In effort to destigmatize addiction, Summit County will host a screening of a filmmaker’s intimate documentary on the opioid crisis
Aug. 31 event will also feature a panel with the director and health professionals as well as offer free doses of naloxone, which can reduce the effects of narcotic overdoses
It began with a low-dose, 30-day prescription of Vicodin for both her mother and sister. But within weeks, Jaime Boyle said her family was turning to other opioids for pain relief: Percocet, Oxycodone and, eventually, 100-milligram fentanyl pain patches for her mother.
“At one point, they were on such a cocktail that they needed something to go to sleep at night, something to wake up in the morning,” Boyle said. “It becomes impossible, at that point, to untangle everything unless you’re able to get off everything, which is still exceptionally hard.”
It was 2009 and Boyle, then a film student at the University of Colorado, turned to one of the few outlets she had to make sense of reality: her film camera.
“It felt like a way to interrogate what I was seeing and start to try to unravel it,” Boyle said. “I was really at a loss and had no other tools at my disposal. I had tried to talk to their doctors. I had tried to talk to various health professionals and to no end.”
What began as a student film eventually morphed into an intimate documentary of a family gripped by addiction. “Anonymous Sister,” which debuted in theaters this summer, chronicles the personal journey of Boyle’s mother and sister amid the opioid epidemic and their eventual path to sobriety.
Summit County health experts will host Boyle for a screening of the film and subsequent panel discussion in acknowledgment of International Overdose Awareness Day on Thursday, Aug. 31, at Colorado Mountain College in Breckenridge, located at 107 Denison Placer Road.
The free event, which will run from 5-8 p.m., will also feature a training course for naloxone, which can reduce the effects of narcotic overdoses, as well as free doses.
Public Health Director Amy Wineland said she hopes it will bring more awareness and resources amid an ongoing opioid overdose crisis that has enveloped communities across the country.
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Of the 10 recorded overdose deaths in Summit County last year, state health department data shows eight were from an opioid overdose, Wineland said. A July 2023 report by the Kaiser Family Foundation found that three in 10 adults in the United States say they or someone in their family has been addicted to opioids, including prescription painkillers and illegal opioids like heroin.
“The data is alarming and is certainly a call to action in and of itself,” Wineland said. “But it’s important to understand that behind every data point, there’s a loss of a friend, a family member, a loved one, a neighbor.”
Wineland added that sharing personal stories, like those captured in Boyle’s film, is what will help “decrease the stigma” around addiction.
“There’s so much stigma around who is affected by this epidemic,” she said. “It’s just so important that we talk about it and break down that stigma.”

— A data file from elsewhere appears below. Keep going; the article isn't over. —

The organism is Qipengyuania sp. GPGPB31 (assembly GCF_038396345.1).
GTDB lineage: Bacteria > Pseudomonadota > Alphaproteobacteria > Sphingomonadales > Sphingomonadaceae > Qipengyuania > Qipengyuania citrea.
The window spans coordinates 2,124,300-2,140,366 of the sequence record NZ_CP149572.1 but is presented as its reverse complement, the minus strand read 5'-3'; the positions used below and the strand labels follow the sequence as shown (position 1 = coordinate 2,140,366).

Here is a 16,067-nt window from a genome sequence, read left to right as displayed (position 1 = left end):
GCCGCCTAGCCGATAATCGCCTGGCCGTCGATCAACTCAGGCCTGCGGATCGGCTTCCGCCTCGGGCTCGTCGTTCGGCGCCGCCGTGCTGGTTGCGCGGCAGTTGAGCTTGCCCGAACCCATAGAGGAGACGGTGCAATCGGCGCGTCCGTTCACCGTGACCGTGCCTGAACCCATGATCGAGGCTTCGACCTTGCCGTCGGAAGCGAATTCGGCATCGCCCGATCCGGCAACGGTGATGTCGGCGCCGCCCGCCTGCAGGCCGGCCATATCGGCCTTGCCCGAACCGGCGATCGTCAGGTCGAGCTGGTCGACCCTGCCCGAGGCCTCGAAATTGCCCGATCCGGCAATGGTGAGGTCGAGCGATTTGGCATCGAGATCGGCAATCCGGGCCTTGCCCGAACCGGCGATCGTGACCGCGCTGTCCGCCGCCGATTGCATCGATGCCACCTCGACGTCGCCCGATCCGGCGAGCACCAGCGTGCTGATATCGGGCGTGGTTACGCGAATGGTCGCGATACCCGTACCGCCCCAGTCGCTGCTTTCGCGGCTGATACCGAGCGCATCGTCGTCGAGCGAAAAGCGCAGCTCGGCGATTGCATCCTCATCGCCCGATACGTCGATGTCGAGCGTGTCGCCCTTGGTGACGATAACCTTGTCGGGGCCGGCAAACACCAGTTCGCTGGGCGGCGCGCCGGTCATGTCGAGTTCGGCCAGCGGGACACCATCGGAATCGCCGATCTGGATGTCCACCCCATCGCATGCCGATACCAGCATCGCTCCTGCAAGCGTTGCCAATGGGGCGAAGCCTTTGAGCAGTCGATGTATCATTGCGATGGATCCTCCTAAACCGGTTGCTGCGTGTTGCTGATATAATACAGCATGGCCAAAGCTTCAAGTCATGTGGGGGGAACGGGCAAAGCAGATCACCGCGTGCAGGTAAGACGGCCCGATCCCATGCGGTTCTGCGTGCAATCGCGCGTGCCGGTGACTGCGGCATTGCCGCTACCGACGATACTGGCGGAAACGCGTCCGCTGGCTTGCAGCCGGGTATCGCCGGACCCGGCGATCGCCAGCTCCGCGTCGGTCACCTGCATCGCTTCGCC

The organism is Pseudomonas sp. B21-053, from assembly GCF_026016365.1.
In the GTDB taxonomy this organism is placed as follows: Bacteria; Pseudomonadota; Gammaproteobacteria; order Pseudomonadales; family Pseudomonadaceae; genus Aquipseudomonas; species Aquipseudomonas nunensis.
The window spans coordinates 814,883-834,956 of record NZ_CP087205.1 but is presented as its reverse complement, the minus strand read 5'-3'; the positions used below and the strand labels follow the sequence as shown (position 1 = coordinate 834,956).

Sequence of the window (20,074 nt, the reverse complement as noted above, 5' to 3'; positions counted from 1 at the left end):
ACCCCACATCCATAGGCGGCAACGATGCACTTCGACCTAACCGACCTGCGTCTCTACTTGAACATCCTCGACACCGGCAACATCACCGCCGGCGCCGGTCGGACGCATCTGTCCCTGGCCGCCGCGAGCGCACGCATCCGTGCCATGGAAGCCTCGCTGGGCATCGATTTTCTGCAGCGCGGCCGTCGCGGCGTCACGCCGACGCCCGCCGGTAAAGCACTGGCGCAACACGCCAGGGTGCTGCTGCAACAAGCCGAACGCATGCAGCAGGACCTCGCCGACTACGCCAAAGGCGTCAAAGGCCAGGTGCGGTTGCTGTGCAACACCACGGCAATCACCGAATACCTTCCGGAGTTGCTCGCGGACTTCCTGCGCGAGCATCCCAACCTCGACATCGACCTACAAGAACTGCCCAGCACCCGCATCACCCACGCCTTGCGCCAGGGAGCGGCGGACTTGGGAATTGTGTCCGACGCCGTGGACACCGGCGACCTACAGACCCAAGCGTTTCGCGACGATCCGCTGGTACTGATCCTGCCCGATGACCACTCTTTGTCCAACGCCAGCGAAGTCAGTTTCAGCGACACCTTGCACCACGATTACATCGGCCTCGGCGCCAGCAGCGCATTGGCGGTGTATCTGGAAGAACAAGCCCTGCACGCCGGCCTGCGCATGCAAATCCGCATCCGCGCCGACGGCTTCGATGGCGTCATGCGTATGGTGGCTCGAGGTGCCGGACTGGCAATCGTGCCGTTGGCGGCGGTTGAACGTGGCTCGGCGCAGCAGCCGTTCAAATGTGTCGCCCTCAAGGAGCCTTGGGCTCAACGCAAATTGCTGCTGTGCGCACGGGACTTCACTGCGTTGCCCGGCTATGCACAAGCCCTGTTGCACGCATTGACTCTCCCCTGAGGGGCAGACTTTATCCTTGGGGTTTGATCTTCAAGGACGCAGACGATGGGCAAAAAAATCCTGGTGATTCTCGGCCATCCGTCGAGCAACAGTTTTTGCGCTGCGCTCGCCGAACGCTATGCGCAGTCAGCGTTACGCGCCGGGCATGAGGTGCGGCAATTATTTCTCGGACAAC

For Boyle, her family’s battle with addiction began the same way it does for tens of thousands in the United States: with a prescription from a doctor.
Her mother, a gymnast, was experiencing symptoms associated with rheumatoid arthritis while her sister suffered from nerve damage in both feet due to a figure skating career. While Boyle documented their initial descent into opioid dependency in 2009, she wouldn’t resume the project until 2016, when her family faced new struggles with their sobriety.
For the next four years, she filmed her family in an attempt to humanize the opioid epidemic’s profound impact on hundreds of thousands across the country. As momentum grew for accountability from drug manufacturers, Boyle said more and more communities realized how the crisis transcended socio-economic demographics.
It impacts poor, middle-class and affluent families, Boyle said, adding, “It seemed like everyone I talked to had experienced some form of what I experienced.”
And the proliferation of illicitly manufactured opioids, in particular fentanyl, is only exacerbating the public health crisis.
“Fentanyl overdose is now the No. 1 killer for 18- to 45-year-olds in this nation, which is just unheard of,” Wineland said. “So we’re still continuing to battle the overprescribing that continues to happen, but also let people know, ‘you shouldn’t be taking anything that isn’t prescribed to you.'”
Mental health issues can be a major driver of addiction and overdose, and the High Country particularly sees the fallout of what Wineland called the “paradise paradox.” According to state data, Summit County’s suicide rate was 17.4 deaths per 100,000 people from 2004-2020, higher than the national rate of 14.5 deaths per 100,000.
“We absolutely know that people do choose to self-medicate and, especially coming out of COVID, substance use did increase,” Wineland said.
Boyle said both her mother and sister endured “emotionally traumatic events” before receiving their first opioid prescriptions, which she called “absolutely and inextricably linked.”
But amid these challenges, Boyle said she believes her film ultimately provides hope for those who know someone struggling with addiction or struggling themselves.
“Definitely, there is a lot to be learned in terms of potential ways out and comfort to be found in different paths,” Boyle said. “I do think that the takeaway between the film and the panel is that it is treatable and there’s absolutely a path through it. And we’re more equipped now than ever before to offer that to folks.”
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